Leaders of the Group of Eight countries have concluded their summit in Gleneagles with a series of communiqués, despite the London terrorist attacks that disrupted the meeting. Though the declarations are not as bold as activists had hoped, they nonetheless represent progress on poverty in Africa andto a lesser extentclimate change and global economic imbalances
On climate change, though, the progress was glacial. The G8s communiqué acknowledged that human activity is causing global warming, and that the current state of scientific knowledge justifies trying to slow, and eventually reverse, the process. But intense lobbying by America kept the actual commitment to do anything tepid. The G8 vowed to act with resolve and urgency, but did not go into specifics about what that action would be, or when it might be undertaken.
Nonetheless, as G8 summits go, this one was pretty effective. America at least agreed to allow the group to acknowledge man-made global warming, a concession big enough to make France back off from its threat to issue a separate communiqué on climate change that excluded the United States. And $50 billion-worth of new aid is big news from a summit that usually specialises in the most general of generalities.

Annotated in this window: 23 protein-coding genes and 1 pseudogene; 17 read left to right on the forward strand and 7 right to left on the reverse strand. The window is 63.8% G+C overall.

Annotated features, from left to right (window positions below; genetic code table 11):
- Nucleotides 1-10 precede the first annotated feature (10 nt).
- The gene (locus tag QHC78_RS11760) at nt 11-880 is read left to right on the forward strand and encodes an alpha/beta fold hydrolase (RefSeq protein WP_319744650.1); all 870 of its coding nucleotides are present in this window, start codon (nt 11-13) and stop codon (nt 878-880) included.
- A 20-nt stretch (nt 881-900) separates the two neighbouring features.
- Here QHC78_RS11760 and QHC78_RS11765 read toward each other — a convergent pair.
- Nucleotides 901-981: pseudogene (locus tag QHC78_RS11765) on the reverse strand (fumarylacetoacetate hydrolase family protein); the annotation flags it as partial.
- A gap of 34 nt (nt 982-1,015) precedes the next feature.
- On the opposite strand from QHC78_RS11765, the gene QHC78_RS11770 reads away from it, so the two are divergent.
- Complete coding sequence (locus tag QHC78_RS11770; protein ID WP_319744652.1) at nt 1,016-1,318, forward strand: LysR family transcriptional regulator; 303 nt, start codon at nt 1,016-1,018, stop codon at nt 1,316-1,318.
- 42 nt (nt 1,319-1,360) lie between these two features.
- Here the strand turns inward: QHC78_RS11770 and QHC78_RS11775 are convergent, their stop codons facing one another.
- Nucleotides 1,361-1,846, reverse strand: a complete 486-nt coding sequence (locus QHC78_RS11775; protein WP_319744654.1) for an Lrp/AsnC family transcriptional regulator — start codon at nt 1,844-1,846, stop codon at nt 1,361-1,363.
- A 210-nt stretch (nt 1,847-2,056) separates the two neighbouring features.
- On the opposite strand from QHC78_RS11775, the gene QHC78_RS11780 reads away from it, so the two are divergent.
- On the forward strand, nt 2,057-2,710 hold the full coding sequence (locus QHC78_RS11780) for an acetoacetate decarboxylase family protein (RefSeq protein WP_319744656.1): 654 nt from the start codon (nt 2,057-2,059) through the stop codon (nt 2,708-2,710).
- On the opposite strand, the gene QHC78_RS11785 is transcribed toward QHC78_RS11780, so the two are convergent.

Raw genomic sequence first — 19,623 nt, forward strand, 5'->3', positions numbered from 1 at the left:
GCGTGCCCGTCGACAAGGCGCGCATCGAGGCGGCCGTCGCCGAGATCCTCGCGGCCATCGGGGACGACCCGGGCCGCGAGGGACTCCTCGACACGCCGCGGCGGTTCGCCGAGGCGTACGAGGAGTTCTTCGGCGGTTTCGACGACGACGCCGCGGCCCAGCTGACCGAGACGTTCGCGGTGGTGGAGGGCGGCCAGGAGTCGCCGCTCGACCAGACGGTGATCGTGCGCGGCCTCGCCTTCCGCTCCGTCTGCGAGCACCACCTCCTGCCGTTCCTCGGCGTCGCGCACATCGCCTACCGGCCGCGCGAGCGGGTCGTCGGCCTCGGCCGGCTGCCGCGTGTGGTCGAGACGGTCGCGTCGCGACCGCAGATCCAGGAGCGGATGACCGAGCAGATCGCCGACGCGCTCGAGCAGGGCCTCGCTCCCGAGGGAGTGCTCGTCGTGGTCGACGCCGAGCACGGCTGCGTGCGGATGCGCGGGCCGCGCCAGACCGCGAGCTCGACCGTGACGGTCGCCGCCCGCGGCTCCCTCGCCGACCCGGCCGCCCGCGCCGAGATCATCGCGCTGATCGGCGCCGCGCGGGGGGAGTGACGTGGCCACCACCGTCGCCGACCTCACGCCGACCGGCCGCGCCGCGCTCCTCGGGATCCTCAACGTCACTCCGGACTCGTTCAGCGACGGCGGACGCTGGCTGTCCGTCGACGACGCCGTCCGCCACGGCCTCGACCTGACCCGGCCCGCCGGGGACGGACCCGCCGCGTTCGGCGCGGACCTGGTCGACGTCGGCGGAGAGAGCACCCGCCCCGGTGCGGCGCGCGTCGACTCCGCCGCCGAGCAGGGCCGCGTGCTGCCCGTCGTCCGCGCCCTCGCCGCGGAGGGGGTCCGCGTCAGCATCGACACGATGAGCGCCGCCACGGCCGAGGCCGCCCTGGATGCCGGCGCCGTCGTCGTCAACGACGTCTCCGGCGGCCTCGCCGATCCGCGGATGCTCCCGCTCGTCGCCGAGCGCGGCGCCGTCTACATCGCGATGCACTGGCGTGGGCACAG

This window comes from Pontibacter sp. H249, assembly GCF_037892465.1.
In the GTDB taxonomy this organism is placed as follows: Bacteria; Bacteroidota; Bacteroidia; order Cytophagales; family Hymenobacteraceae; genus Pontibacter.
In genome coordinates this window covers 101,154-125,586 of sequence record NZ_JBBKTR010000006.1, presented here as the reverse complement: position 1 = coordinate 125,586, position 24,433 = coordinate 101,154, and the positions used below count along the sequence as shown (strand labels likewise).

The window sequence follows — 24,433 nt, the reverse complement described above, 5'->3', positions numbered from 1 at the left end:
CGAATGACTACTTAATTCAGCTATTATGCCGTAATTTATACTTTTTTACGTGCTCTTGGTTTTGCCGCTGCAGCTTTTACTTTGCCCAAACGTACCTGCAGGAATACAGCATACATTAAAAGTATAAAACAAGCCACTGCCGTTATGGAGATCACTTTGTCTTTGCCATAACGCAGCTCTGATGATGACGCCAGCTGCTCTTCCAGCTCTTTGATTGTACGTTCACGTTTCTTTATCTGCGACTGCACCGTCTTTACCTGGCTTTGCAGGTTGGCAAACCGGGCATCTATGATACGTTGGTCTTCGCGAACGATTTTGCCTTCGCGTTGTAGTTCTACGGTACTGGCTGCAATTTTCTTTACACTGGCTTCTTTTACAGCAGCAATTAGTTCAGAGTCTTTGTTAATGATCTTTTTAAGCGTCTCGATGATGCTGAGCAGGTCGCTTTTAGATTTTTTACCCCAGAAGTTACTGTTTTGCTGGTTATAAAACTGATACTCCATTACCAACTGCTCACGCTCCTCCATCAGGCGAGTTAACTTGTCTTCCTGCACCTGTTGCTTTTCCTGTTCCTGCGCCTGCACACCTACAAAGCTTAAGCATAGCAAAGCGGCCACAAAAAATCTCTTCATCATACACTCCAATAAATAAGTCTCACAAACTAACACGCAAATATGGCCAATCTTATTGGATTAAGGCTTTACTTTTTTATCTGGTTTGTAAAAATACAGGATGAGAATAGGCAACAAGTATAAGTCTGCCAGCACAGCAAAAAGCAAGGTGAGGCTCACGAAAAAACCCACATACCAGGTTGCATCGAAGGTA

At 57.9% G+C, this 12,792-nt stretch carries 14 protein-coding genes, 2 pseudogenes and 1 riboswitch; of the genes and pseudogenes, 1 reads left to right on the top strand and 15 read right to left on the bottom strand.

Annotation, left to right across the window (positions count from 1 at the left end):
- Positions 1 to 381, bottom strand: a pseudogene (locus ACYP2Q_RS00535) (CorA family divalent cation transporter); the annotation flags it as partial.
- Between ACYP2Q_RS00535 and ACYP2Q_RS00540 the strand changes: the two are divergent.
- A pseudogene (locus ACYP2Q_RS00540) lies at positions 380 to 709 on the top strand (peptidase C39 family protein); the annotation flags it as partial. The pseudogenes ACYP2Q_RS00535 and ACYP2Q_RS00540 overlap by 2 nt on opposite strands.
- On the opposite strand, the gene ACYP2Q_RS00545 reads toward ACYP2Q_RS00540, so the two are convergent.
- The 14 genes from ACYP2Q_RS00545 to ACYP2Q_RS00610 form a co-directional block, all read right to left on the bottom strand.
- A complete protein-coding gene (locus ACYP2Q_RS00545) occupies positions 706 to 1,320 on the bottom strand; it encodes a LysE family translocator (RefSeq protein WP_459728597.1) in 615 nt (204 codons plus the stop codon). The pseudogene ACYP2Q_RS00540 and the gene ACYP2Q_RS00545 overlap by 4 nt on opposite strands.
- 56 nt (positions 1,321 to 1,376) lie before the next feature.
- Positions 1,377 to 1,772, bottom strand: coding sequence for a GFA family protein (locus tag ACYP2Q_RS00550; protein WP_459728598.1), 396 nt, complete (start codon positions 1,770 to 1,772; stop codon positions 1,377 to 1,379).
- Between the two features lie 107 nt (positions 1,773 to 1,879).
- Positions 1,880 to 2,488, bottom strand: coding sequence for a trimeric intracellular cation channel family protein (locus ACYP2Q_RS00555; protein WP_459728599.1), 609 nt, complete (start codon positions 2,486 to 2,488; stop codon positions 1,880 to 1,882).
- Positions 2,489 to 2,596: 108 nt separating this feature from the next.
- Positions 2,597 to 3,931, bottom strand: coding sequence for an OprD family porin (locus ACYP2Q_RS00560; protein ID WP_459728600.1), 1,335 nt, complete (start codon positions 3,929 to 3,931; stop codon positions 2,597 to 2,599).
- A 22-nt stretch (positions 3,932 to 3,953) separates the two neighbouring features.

Moreover, while the overwhelming majority of climate experts are undoubtedly disappointed that the G8 chose to punt on the issue of global warming, some poverty experts will be glad of a more measured pace of aid dispersal than previously proposed.
Extract from The economist